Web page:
As frequent readers of this blog may know, one of my favorite pastimes while in Korea was documenting funny or misspelled signage. Oh the hilarity in misplaced commas and broken syntax. Does that ever get old? Now that I’m home, however, the English level of local shop owners has righted itself and the amount of unintentionally humorous signs has significantly waned. My interest in signs, on the other hand, has not. It has merely shifted its affections from “Erroneous Korean” to “Vintage American.” I’m speaking of course about old signs. The glitzy multicolored monstrosities of today’s billboards and shop fronts have no place in my world. It’s the weathered and worn signs that really do it for me. Old signs are not only easy on the eyes, but they also tell a story, a story of a time when hard, honest work meant more than gimmicks and flashy marketing. If old signs could talk, I imagine they’d sound like a cross between Sam Elliot and John Wayne, deep, gravely, and straight to the point. Yes, there’s something quite comforting about an old sign. Worn in and used, scraped up and tattered like an old pair of jeans, old signs always manage to look good, even if they’re making a joke about dipsticks.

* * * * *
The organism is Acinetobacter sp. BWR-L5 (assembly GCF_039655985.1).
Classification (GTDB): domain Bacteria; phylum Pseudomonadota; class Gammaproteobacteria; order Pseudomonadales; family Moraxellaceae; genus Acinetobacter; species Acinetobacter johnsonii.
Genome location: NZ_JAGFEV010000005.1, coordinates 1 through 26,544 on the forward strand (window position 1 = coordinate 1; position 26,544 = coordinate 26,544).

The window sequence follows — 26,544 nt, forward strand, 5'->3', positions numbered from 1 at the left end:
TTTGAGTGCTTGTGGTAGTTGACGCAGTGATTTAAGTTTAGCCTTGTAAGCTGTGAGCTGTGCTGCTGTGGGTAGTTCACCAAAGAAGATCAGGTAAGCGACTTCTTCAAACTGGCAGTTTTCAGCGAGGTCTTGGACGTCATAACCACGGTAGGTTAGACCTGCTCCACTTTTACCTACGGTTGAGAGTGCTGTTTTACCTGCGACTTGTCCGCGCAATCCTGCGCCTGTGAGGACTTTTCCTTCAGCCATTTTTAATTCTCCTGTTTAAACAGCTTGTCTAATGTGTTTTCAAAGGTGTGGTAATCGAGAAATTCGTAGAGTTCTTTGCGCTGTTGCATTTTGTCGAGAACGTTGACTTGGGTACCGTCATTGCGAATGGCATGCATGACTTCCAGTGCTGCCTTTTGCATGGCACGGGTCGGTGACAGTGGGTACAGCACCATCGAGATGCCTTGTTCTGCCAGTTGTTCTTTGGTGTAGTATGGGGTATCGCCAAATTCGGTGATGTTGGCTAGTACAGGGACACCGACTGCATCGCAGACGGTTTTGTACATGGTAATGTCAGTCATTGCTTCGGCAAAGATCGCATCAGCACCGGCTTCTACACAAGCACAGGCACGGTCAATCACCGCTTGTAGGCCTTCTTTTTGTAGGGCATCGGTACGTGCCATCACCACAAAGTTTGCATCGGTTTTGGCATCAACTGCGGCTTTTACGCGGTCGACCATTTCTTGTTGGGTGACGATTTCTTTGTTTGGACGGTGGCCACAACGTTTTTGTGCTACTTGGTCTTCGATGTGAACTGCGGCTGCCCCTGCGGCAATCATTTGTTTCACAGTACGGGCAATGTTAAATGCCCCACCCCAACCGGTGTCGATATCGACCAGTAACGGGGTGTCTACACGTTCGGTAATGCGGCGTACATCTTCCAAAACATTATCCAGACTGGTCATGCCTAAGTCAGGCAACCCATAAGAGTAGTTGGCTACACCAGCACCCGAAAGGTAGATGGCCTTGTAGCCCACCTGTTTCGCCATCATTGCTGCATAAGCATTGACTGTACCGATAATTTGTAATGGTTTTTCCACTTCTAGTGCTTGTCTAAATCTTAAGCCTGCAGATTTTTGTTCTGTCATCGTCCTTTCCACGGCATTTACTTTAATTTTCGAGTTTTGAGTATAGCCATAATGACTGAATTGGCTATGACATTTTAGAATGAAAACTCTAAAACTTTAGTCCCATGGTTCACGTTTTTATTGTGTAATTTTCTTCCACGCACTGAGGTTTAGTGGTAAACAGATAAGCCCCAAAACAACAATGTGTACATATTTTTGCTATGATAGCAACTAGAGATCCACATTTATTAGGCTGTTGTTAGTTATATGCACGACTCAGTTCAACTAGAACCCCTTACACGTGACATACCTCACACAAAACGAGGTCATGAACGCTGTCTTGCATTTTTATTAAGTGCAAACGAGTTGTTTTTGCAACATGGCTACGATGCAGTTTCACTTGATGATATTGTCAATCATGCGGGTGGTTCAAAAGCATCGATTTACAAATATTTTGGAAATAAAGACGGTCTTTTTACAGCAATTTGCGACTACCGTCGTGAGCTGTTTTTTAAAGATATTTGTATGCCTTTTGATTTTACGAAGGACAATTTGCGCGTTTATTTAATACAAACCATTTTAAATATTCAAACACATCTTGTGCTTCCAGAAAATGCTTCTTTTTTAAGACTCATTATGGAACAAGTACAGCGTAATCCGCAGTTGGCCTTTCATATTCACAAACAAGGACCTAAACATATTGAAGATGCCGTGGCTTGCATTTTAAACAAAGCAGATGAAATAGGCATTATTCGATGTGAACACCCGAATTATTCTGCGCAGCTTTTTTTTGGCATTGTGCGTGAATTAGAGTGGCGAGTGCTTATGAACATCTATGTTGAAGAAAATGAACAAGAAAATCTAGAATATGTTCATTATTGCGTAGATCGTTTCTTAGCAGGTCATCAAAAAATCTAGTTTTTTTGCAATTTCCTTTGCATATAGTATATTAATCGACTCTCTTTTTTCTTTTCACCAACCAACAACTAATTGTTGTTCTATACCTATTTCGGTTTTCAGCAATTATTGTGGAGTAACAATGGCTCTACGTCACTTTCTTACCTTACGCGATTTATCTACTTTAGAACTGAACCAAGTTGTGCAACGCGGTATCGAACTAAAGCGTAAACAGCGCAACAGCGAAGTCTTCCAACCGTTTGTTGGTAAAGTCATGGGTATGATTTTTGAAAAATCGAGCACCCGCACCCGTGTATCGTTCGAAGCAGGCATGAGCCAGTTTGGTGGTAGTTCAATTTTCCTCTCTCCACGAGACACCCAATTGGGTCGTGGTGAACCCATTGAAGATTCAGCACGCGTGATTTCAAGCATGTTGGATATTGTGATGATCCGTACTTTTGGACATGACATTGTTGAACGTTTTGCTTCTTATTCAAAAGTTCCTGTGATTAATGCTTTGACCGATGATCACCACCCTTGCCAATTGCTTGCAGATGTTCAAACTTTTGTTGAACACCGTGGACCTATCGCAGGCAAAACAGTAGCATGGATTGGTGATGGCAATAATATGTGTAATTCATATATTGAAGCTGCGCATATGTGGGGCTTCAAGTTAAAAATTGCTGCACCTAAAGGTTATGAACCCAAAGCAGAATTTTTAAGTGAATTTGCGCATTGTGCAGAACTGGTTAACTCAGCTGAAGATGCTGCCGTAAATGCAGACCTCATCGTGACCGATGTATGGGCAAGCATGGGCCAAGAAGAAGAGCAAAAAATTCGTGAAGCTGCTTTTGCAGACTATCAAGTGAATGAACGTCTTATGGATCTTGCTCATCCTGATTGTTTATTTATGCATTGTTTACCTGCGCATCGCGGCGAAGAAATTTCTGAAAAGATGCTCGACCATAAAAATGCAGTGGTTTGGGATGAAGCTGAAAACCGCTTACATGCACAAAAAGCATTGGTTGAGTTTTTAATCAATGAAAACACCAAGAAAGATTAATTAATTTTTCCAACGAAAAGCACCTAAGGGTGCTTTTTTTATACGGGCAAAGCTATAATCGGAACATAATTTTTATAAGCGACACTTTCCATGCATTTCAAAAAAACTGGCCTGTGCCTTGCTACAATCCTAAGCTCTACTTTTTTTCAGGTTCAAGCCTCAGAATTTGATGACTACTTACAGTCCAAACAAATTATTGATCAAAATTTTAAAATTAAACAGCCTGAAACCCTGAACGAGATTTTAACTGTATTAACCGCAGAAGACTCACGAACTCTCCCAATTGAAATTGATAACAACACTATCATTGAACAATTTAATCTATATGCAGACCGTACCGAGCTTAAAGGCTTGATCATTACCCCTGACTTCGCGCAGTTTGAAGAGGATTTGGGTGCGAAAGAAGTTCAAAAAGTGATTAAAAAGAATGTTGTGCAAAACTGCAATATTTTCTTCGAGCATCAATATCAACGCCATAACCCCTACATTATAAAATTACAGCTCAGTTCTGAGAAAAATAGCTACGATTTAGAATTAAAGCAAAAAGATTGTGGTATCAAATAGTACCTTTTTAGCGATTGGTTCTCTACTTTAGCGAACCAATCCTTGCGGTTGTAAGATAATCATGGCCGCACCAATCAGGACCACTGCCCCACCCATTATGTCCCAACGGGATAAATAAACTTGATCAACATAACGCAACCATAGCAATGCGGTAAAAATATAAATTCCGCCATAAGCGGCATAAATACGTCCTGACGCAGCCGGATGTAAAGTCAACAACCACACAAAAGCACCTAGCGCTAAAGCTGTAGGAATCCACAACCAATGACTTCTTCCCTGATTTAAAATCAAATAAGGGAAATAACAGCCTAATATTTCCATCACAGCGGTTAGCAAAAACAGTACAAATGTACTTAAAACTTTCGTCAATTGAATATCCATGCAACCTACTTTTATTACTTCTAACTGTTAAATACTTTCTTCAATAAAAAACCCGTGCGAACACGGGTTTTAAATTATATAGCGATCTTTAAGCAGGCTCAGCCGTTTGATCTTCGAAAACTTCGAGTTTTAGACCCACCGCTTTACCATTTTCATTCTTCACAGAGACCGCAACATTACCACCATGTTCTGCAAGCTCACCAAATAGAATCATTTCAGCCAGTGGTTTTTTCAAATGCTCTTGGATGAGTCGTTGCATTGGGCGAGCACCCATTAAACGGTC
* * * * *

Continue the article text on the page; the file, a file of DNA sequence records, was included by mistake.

*Check out this Flickr group for more pictures of awesome vintage signage.